‘My hobby is neurology’
DR. MICHAEL REZAK, MA ’72 explains brain function to a patient. Rezak is on the faculty at Northwestern University’s department of neurology and serves as director of the Movement Disorders Center at Evanston Northwestern Healthcare.
DR. MICHAEL REZAK, MA ’72 has studied at many institutions, but he says his best educational experience was at Bradley, where he graduated with a master’s degree in physiological psychology.
“Bradley was nurturing. Professors went out with us after normal hours, and we’d talk about the brain and psychology. It was an open environment where students could ask any question. It was such an enlightening, mind-expanding experience. I felt I could do anything I wanted to, that I should follow the direction my interests were taking me,” says Rezak, who came to Bradley on the recommendation of his University of Wisconsin professor, the late ANTHONY FAZIO, MA ’63. “The program at Bradley focused on how the brain behaves and how behavior relates to brain functions. It spurred my interest in learning more.”
Rezak’s master’s thesis focused on the brain and what parts of the brain were responsible for what behaviors. “It was fascinating, and everything took off from there. I had planned to do counseling, but my experience at Bradley was the spark that moved me to continue my education.”
Spurred by that interest, he earned a doctoral degree in neuroanatomy and a postdoctoral fellowship in neurophysiology, then attended medical school at Loyola Stritch School of Medicine. He completed his residency in neurology at Yale University Hospital, then taught at Yale for a couple of years before returning to the Chicago area, where he is on the faculty at Northwestern’s Feinberg School of Medicine in the department of neurology. He also is the director of the Movement Disorders Center at Evanston Northwestern Healthcare.
“We’ve built a sizeable movement disorders center, and we offer full-service for patients with Parkinson’s, tremors of all kinds, dystonia, Huntington’s disease, Tourette Syndrome — really any condition where there is too much or not enough movement that is not related to a stroke,” Rezak explains.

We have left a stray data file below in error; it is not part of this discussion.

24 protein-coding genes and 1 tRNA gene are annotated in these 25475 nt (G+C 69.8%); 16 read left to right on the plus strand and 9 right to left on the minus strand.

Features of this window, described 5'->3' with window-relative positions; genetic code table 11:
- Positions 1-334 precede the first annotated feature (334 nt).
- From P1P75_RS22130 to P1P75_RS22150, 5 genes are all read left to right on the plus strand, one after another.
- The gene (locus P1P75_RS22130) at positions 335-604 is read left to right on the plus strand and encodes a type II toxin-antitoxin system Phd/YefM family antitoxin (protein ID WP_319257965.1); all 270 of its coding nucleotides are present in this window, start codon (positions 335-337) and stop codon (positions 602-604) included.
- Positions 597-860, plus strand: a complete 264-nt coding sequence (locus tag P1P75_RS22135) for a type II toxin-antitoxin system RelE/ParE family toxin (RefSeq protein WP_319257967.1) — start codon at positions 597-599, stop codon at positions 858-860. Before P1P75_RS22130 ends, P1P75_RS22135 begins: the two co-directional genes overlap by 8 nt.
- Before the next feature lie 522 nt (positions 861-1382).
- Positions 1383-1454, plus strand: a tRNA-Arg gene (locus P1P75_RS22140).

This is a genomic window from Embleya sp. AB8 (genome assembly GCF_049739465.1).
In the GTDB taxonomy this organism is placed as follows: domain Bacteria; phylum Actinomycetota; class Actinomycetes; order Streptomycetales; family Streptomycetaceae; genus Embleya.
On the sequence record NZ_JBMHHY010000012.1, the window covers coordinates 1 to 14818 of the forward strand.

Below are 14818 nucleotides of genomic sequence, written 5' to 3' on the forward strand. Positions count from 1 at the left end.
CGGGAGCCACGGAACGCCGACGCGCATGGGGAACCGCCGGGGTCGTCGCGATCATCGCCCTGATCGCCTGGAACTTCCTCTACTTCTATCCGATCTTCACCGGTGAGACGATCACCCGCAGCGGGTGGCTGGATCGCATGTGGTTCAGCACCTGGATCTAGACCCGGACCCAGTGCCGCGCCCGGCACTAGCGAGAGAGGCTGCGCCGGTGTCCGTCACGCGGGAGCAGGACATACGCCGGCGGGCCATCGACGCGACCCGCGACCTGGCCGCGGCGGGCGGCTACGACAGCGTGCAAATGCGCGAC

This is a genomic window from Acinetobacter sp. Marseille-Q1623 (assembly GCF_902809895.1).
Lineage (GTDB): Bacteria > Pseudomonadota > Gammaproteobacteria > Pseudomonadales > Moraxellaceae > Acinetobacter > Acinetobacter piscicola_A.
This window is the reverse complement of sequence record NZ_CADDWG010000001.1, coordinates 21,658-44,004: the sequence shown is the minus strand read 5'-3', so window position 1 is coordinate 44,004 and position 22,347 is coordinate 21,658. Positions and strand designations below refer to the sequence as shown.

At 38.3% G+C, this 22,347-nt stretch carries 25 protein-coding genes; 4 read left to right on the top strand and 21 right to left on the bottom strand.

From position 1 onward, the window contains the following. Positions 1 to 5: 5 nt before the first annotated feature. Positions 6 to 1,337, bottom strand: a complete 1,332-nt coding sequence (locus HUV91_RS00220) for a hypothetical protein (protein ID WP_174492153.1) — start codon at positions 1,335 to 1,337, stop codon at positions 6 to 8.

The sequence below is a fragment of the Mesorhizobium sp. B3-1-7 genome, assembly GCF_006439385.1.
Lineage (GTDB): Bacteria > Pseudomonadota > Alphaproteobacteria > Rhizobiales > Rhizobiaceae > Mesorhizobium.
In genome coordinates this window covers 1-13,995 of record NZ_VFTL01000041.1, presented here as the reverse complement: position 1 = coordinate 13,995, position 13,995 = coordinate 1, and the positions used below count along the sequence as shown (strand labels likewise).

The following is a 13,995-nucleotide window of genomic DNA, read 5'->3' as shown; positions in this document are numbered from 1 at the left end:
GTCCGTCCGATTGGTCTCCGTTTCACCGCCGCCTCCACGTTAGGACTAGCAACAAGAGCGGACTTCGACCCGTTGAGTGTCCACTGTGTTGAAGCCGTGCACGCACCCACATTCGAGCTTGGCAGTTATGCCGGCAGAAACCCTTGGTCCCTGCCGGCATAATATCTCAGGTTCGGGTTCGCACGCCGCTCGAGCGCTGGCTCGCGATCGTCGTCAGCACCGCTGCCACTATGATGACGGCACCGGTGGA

In addition to treating patients, the Center is involved in research. “A recent article in our hospital magazine was about the National Institute of Health study looking at a multi-center trial studying creatine, which people buy in health food stores. Anecdotal evidence says it may help slow down Parkinson’s, but no one has tested it scientifically to see if it really works. We’re involved in that study, as well as a number of other research projects. The one I’m most excited about is an early detection research center trying to identify people who are destined to develop Parkinson’s but don’t have any symptoms yet. This information is important, because if we have medicines that may slow or stop this progressive disease, we want patients to get on board with these as early as possible. People have to lose about 80 percent of dopamine (the neuro-transmitter that is lost in Parkinson’s) before they have their first motor symptom,” Rezak says, emphasizing the importance of treating patients as early as possible, maybe even before symptoms occur.
Looking back on the path of both his education and his career, Rezak concludes, “It was a long road, but it was worth it. I was able to follow my interests, and I love what I do. My vocation is the same as my avocation. My hobby is neurology.”
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